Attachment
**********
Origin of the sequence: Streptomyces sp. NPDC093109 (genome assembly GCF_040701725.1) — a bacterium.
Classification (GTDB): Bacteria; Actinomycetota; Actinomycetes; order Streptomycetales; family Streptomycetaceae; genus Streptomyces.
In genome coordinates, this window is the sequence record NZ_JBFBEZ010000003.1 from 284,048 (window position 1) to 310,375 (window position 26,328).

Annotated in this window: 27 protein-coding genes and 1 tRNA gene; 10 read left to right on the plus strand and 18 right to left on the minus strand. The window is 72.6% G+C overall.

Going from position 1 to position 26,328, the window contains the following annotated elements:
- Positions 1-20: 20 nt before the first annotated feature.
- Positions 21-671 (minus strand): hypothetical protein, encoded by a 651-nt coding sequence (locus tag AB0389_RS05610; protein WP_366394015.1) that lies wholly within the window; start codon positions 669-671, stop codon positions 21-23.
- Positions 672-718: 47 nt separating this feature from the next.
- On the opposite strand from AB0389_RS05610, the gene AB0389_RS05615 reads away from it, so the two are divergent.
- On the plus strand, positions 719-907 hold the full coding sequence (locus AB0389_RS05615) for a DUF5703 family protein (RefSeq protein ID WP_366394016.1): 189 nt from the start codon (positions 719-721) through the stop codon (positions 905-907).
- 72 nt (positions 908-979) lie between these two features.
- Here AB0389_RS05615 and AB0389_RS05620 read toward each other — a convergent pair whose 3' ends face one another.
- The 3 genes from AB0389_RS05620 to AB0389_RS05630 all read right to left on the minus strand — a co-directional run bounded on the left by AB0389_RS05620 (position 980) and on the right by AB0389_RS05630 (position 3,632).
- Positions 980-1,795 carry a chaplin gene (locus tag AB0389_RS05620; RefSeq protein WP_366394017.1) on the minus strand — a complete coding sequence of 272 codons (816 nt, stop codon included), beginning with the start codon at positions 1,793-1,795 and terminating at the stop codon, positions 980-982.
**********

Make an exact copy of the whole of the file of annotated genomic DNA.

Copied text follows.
Origin of the sequence: Streptomyces sp. NPDC093109 (genome assembly GCF_040701725.1) — a bacterium.
Classification (GTDB): Bacteria; Actinomycetota; Actinomycetes; order Streptomycetales; family Streptomycetaceae; genus Streptomyces.
In genome coordinates, this window is the sequence record NZ_JBFBEZ010000003.1 from 284,048 (window position 1) to 310,375 (window position 26,328).

Annotated in this window: 27 protein-coding genes and 1 tRNA gene; 10 read left to right on the plus strand and 18 right to left on the minus strand. The window is 72.6% G+C overall.

Going from position 1 to position 26,328, the window contains the following annotated elements:
- Positions 1-20: 20 nt before the first annotated feature.
- Positions 21-671 (minus strand): hypothetical protein, encoded by a 651-nt coding sequence (locus tag AB0389_RS05610; protein WP_366394015.1) that lies wholly within the window; start codon positions 669-671, stop codon positions 21-23.
- Positions 672-718: 47 nt separating this feature from the next.
- On the opposite strand from AB0389_RS05610, the gene AB0389_RS05615 reads away from it, so the two are divergent.
- On the plus strand, positions 719-907 hold the full coding sequence (locus AB0389_RS05615) for a DUF5703 family protein (RefSeq protein ID WP_366394016.1): 189 nt from the start codon (positions 719-721) through the stop codon (positions 905-907).
- 72 nt (positions 908-979) lie between these two features.
- Here AB0389_RS05615 and AB0389_RS05620 read toward each other — a convergent pair whose 3' ends face one another.
- The 3 genes from AB0389_RS05620 to AB0389_RS05630 all read right to left on the minus strand — a co-directional run bounded on the left by AB0389_RS05620 (position 980) and on the right by AB0389_RS05630 (position 3,632).
- Positions 980-1,795 carry a chaplin gene (locus tag AB0389_RS05620; RefSeq protein WP_366394017.1) on the minus strand — a complete coding sequence of 272 codons (816 nt, stop codon included), beginning with the start codon at positions 1,793-1,795 and terminating at the stop codon, positions 980-982.